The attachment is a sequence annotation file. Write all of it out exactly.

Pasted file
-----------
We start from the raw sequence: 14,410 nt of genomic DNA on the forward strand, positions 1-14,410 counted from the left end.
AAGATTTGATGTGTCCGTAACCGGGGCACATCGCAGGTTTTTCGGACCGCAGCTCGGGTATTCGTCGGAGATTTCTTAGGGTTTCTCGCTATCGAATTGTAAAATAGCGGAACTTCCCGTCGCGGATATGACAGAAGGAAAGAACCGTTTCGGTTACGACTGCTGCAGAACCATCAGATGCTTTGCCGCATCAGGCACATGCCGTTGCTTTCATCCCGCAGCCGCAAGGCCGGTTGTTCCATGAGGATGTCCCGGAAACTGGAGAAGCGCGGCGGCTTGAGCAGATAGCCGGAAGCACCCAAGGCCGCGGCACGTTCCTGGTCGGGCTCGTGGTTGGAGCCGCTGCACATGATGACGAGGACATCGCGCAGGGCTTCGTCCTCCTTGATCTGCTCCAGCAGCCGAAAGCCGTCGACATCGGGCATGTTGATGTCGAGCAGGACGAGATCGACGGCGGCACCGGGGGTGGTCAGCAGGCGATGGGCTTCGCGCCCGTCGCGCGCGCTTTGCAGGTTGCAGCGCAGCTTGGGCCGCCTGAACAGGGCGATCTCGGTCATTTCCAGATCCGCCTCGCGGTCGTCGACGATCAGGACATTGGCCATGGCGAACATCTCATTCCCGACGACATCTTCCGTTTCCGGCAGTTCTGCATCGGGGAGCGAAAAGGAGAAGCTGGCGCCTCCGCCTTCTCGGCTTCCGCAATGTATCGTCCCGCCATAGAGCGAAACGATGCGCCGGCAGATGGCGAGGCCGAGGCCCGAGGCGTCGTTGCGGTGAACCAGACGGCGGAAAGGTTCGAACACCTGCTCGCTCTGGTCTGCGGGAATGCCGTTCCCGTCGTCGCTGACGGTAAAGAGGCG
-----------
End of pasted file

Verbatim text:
We start from the raw sequence: 14,410 nt of genomic DNA on the forward strand, positions 1-14,410 counted from the left end.
AAGATTTGATGTGTCCGTAACCGGGGCACATCGCAGGTTTTTCGGACCGCAGCTCGGGTATTCGTCGGAGATTTCTTAGGGTTTCTCGCTATCGAATTGTAAAATAGCGGAACTTCCCGTCGCGGATATGACAGAAGGAAAGAACCGTTTCGGTTACGACTGCTGCAGAACCATCAGATGCTTTGCCGCATCAGGCACATGCCGTTGCTTTCATCCCGCAGCCGCAAGGCCGGTTGTTCCATGAGGATGTCCCGGAAACTGGAGAAGCGCGGCGGCTTGAGCAGATAGCCGGAAGCACCCAAGGCCGCGGCACGTTCCTGGTCGGGCTCGTGGTTGGAGCCGCTGCACATGATGACGAGGACATCGCGCAGGGCTTCGTCCTCCTTGATCTGCTCCAGCAGCCGAAAGCCGTCGACATCGGGCATGTTGATGTCGAGCAGGACGAGATCGACGGCGGCACCGGGGGTGGTCAGCAGGCGATGGGCTTCGCGCCCGTCGCGCGCGCTTTGCAGGTTGCAGCGCAGCTTGGGCCGCCTGAACAGGGCGATCTCGGTCATTTCCAGATCCGCCTCGCGGTCGTCGACGATCAGGACATTGGCCATGGCGAACATCTCATTCCCGACGACATCTTCCGTTTCCGGCAGTTCTGCATCGGGGAGCGAAAAGGAGAAGCTGGCGCCTCCGCCTTCTCGGCTTCCGCAATGTATCGTCCCGCCATAGAGCGAAACGATGCGCCGGCAGATGGCGAGGCCGAGGCCCGAGGCGTCGTTGCGGTGAACCAGACGGCGGAAAGGTTCGAACACCTGCTCGCTCTGGTCTGCGGGAATGCCGTTCCCGTCGTCGCTGACGGTAAAGAGGCG